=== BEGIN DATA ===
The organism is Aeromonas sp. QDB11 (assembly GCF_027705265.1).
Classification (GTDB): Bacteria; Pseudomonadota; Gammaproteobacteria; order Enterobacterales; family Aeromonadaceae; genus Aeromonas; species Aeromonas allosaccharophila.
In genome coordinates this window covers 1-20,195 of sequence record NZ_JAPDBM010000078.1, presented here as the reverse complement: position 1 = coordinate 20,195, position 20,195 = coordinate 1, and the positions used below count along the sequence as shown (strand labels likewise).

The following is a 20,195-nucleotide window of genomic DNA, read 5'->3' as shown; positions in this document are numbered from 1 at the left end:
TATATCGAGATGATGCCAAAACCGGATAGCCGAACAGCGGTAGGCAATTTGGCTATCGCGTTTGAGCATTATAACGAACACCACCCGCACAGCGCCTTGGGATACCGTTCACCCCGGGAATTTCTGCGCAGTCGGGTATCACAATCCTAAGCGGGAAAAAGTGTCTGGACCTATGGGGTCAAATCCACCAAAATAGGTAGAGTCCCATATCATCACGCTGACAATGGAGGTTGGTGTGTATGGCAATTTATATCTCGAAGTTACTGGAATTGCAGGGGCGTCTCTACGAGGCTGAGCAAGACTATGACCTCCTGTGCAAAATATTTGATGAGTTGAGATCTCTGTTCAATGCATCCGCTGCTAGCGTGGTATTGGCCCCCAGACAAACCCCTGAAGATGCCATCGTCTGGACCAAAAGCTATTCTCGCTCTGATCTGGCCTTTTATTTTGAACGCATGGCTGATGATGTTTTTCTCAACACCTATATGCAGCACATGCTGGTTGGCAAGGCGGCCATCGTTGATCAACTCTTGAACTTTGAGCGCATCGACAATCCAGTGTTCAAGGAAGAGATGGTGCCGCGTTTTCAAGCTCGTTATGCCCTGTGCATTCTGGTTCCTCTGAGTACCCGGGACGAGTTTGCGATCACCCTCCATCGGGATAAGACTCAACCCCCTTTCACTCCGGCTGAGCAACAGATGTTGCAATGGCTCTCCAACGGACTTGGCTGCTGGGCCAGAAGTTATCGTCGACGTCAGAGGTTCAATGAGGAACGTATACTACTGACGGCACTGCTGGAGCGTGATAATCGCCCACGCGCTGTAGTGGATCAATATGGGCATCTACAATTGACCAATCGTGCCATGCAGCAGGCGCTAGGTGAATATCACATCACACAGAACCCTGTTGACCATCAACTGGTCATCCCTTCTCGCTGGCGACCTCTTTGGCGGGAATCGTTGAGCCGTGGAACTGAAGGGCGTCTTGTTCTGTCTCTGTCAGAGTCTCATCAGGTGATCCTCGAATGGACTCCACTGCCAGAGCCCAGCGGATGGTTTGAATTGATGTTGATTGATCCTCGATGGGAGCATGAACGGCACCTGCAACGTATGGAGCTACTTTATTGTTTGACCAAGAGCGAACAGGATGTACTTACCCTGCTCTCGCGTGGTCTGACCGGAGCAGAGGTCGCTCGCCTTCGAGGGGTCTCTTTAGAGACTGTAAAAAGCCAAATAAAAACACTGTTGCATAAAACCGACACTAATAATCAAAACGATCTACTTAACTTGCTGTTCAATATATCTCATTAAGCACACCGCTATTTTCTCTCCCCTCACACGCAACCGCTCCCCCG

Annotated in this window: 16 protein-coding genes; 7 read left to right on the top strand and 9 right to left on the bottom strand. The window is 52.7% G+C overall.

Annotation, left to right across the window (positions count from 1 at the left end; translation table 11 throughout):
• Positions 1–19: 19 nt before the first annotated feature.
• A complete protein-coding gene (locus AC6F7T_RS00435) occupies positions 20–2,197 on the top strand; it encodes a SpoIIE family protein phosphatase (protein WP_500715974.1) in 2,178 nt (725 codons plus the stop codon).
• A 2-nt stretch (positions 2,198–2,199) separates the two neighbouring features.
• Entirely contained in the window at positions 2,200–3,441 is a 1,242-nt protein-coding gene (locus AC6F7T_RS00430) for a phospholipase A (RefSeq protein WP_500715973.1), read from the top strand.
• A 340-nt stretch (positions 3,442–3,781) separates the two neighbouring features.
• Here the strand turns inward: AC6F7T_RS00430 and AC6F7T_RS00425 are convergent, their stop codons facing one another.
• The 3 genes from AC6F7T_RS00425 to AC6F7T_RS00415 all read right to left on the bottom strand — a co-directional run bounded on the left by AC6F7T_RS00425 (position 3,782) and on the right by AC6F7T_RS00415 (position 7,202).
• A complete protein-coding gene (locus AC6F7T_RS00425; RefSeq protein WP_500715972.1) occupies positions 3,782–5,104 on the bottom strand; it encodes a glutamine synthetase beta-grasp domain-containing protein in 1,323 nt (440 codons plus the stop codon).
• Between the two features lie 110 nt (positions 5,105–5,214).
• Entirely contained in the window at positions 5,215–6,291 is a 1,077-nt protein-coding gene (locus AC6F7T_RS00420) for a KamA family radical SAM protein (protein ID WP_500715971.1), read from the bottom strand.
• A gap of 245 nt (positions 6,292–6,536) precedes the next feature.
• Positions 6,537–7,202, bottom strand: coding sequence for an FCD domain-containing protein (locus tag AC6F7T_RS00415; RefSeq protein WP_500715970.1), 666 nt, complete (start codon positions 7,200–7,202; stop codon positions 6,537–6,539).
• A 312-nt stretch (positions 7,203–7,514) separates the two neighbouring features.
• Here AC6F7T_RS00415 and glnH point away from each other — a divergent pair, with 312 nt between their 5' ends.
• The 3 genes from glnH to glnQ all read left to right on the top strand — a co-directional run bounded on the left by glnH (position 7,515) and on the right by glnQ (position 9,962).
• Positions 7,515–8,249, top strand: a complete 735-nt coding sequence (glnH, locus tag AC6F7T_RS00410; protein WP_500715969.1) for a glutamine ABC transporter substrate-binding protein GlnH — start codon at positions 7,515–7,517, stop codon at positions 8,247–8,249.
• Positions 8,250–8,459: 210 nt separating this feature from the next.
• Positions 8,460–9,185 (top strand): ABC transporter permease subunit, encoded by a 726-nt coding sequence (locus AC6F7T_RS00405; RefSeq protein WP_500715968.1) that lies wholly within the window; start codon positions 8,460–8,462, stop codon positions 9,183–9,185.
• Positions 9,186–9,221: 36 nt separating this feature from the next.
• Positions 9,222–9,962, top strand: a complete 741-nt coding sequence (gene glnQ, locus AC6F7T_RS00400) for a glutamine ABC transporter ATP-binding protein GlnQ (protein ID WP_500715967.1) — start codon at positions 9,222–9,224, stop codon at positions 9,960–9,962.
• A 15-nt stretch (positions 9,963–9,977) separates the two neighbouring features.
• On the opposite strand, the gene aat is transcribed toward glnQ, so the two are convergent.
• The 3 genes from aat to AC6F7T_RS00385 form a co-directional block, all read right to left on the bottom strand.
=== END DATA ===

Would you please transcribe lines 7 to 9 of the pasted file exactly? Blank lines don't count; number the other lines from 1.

Annotation, left to right across the window (positions count from 1 at the left end; translation table 11 throughout):
• Positions 1–19: 19 nt before the first annotated feature.
• A complete protein-coding gene (locus AC6F7T_RS00435) occupies positions 20–2,197 on the top strand; it encodes a SpoIIE family protein phosphatase (protein WP_500715974.1) in 2,178 nt (725 codons plus the stop codon).